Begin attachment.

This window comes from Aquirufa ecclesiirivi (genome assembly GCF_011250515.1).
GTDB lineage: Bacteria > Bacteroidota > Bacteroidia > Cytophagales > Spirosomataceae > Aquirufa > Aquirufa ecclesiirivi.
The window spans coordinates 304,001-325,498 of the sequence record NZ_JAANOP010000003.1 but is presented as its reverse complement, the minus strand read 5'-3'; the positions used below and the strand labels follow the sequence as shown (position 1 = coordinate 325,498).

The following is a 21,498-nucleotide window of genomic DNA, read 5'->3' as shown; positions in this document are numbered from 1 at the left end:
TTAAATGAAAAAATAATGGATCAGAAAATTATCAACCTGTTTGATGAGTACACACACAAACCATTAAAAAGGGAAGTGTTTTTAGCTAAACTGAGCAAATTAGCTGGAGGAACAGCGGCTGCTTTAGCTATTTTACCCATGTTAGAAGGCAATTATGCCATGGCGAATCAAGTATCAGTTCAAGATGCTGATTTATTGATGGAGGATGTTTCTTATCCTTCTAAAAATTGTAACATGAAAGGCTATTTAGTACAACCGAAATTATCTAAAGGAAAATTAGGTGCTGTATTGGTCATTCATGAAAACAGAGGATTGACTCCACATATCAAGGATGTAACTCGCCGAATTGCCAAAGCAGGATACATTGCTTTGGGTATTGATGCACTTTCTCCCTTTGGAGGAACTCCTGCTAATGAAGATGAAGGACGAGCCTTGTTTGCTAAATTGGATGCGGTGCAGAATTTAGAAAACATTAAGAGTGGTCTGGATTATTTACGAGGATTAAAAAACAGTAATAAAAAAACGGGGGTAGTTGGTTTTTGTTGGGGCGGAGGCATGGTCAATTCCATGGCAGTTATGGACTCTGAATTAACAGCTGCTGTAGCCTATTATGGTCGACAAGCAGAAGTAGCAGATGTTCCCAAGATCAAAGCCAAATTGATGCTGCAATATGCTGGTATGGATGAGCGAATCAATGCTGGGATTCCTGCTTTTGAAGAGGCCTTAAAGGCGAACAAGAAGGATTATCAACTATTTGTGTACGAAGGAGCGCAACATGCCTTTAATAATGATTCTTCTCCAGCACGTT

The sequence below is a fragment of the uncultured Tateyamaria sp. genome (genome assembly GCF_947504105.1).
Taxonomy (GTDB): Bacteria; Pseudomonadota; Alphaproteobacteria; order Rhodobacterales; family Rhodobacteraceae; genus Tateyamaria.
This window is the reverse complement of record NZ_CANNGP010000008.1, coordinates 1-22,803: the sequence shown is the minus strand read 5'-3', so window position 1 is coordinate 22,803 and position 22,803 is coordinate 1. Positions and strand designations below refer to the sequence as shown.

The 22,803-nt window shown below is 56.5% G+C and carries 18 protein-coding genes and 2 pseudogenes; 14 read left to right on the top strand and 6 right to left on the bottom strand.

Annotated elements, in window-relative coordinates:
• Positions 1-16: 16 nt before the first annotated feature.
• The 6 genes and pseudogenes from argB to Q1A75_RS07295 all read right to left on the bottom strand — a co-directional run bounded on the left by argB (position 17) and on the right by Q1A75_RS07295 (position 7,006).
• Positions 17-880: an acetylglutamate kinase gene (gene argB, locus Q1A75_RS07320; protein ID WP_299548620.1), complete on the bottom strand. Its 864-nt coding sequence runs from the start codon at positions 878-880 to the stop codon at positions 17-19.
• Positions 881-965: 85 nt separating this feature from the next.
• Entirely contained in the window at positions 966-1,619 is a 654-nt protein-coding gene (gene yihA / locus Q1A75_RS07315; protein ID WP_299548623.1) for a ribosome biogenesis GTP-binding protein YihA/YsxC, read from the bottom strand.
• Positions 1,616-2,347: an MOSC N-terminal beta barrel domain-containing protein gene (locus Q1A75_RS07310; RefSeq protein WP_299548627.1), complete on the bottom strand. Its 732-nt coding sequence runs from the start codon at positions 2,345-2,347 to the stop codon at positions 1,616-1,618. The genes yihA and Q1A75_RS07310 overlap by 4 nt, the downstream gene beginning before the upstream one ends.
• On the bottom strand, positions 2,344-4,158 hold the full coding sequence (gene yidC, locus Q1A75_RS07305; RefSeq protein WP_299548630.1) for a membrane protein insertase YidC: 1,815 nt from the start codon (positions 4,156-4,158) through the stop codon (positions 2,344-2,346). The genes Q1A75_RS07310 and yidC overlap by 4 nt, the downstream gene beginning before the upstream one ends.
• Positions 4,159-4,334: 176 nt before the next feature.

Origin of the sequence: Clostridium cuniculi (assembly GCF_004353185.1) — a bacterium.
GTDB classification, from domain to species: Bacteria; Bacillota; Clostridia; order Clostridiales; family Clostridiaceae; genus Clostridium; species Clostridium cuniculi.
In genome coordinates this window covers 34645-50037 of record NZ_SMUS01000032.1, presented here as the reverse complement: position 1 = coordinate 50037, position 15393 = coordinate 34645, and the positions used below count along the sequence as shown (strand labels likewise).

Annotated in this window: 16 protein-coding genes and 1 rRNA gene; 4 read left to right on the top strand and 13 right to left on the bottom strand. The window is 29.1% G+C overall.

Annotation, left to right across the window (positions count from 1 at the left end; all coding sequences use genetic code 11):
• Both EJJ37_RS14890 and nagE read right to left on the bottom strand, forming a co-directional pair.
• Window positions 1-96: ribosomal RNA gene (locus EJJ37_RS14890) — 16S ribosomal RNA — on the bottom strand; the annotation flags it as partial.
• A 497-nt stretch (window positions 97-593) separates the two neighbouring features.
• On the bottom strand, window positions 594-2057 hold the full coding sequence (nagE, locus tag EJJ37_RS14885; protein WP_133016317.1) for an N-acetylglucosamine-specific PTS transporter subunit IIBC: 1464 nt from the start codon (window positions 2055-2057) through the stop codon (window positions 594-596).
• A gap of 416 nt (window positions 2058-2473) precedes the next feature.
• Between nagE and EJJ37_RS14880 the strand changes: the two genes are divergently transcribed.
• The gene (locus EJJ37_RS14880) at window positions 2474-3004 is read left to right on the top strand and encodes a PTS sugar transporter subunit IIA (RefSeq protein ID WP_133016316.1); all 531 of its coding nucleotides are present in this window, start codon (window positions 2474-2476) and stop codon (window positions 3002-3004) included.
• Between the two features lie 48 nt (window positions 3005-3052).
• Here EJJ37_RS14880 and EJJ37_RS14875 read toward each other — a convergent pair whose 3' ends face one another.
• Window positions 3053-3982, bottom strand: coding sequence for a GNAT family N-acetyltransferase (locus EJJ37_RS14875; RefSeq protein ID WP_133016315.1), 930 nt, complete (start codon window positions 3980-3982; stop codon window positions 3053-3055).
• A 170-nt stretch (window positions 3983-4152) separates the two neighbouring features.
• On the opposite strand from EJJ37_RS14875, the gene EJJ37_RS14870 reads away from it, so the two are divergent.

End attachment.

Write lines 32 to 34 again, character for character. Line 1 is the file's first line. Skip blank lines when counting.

• Here EJJ37_RS14880 and EJJ37_RS14875 read toward each other — a convergent pair whose 3' ends face one another.
• Window positions 3053-3982, bottom strand: coding sequence for a GNAT family N-acetyltransferase (locus EJJ37_RS14875; RefSeq protein ID WP_133016315.1), 930 nt, complete (start codon window positions 3980-3982; stop codon window positions 3053-3055).
• A 170-nt stretch (window positions 3983-4152) separates the two neighbouring features.